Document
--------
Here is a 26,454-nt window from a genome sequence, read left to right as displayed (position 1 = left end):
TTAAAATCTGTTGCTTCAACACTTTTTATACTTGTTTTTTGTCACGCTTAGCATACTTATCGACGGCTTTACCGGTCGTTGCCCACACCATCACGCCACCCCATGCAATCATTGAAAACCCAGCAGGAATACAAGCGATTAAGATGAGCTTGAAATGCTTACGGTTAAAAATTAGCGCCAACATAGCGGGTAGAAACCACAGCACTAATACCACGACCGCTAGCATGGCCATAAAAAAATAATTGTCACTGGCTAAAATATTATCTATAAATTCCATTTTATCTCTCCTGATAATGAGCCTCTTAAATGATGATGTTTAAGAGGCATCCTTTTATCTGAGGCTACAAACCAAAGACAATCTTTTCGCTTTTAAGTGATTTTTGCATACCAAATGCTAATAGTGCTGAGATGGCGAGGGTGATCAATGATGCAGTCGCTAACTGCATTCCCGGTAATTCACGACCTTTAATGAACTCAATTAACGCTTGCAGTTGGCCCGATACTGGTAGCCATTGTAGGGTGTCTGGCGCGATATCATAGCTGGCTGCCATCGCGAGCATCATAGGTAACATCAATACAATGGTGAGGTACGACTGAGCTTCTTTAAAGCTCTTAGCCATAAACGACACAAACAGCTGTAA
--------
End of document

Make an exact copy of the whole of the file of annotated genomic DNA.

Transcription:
Here is a 26,454-nt window from a genome sequence, read left to right as displayed (position 1 = left end):
TTAAAATCTGTTGCTTCAACACTTTTTATACTTGTTTTTTGTCACGCTTAGCATACTTATCGACGGCTTTACCGGTCGTTGCCCACACCATCACGCCACCCCATGCAATCATTGAAAACCCAGCAGGAATACAAGCGATTAAGATGAGCTTGAAATGCTTACGGTTAAAAATTAGCGCCAACATAGCGGGTAGAAACCACAGCACTAATACCACGACCGCTAGCATGGCCATAAAAAAATAATTGTCACTGGCTAAAATATTATCTATAAATTCCATTTTATCTCTCCTGATAATGAGCCTCTTAAATGATGATGTTTAAGAGGCATCCTTTTATCTGAGGCTACAAACCAAAGACAATCTTTTCGCTTTTAAGTGATTTTTGCATACCAAATGCTAATAGTGCTGAGATGGCGAGGGTGATCAATGATGCAGTCGCTAACTGCATTCCCGGTAATTCACGACCTTTAATGAACTCAATTAACGCTTGCAGTTGGCCCGATACTGGTAGCCATTGTAGGGTGTCTGGCGCGATATCATAGCTGGCTGCCATCGCGAGCATCATAGGTAACATCAATACAATGGTGAGGTACGACTGAGCTTCTTTAAAGCTCTTAGCCATAAACGACACAAACAGCTGTAA